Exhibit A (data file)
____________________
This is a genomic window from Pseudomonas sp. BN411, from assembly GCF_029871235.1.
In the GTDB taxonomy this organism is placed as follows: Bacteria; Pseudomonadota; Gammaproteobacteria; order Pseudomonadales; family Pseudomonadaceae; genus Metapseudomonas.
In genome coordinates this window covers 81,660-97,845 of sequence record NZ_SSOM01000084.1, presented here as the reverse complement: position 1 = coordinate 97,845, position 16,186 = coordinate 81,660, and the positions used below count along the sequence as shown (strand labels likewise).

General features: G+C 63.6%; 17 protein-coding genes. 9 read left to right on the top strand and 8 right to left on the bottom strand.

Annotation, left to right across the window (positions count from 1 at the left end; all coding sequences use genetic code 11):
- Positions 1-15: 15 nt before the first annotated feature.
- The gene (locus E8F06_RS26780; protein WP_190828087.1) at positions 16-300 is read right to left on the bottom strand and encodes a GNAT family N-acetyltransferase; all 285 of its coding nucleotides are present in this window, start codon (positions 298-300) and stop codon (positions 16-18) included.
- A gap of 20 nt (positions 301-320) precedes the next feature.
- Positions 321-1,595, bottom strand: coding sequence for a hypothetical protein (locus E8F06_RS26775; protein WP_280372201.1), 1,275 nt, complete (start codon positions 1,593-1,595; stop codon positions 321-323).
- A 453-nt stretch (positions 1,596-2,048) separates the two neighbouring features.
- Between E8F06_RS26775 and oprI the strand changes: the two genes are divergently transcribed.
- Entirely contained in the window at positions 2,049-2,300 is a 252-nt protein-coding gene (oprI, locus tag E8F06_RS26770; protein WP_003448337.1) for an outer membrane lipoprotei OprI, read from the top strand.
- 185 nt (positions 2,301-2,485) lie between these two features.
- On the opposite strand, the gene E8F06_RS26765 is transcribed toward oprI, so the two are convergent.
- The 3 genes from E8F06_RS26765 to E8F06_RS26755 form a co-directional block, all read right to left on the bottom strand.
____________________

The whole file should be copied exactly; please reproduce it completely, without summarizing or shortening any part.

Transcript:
This is a genomic window from Pseudomonas sp. BN411, from assembly GCF_029871235.1.
In the GTDB taxonomy this organism is placed as follows: Bacteria; Pseudomonadota; Gammaproteobacteria; order Pseudomonadales; family Pseudomonadaceae; genus Metapseudomonas.
In genome coordinates this window covers 81,660-97,845 of sequence record NZ_SSOM01000084.1, presented here as the reverse complement: position 1 = coordinate 97,845, position 16,186 = coordinate 81,660, and the positions used below count along the sequence as shown (strand labels likewise).

General features: G+C 63.6%; 17 protein-coding genes. 9 read left to right on the top strand and 8 right to left on the bottom strand.

Annotation, left to right across the window (positions count from 1 at the left end; all coding sequences use genetic code 11):
- Positions 1-15: 15 nt before the first annotated feature.
- The gene (locus E8F06_RS26780; protein WP_190828087.1) at positions 16-300 is read right to left on the bottom strand and encodes a GNAT family N-acetyltransferase; all 285 of its coding nucleotides are present in this window, start codon (positions 298-300) and stop codon (positions 16-18) included.
- A gap of 20 nt (positions 301-320) precedes the next feature.
- Positions 321-1,595, bottom strand: coding sequence for a hypothetical protein (locus E8F06_RS26775; protein WP_280372201.1), 1,275 nt, complete (start codon positions 1,593-1,595; stop codon positions 321-323).
- A 453-nt stretch (positions 1,596-2,048) separates the two neighbouring features.
- Between E8F06_RS26775 and oprI the strand changes: the two genes are divergently transcribed.
- Entirely contained in the window at positions 2,049-2,300 is a 252-nt protein-coding gene (oprI, locus tag E8F06_RS26770; protein WP_003448337.1) for an outer membrane lipoprotei OprI, read from the top strand.
- 185 nt (positions 2,301-2,485) lie between these two features.
- On the opposite strand, the gene E8F06_RS26765 is transcribed toward oprI, so the two are convergent.
- The 3 genes from E8F06_RS26765 to E8F06_RS26755 form a co-directional block, all read right to left on the bottom strand.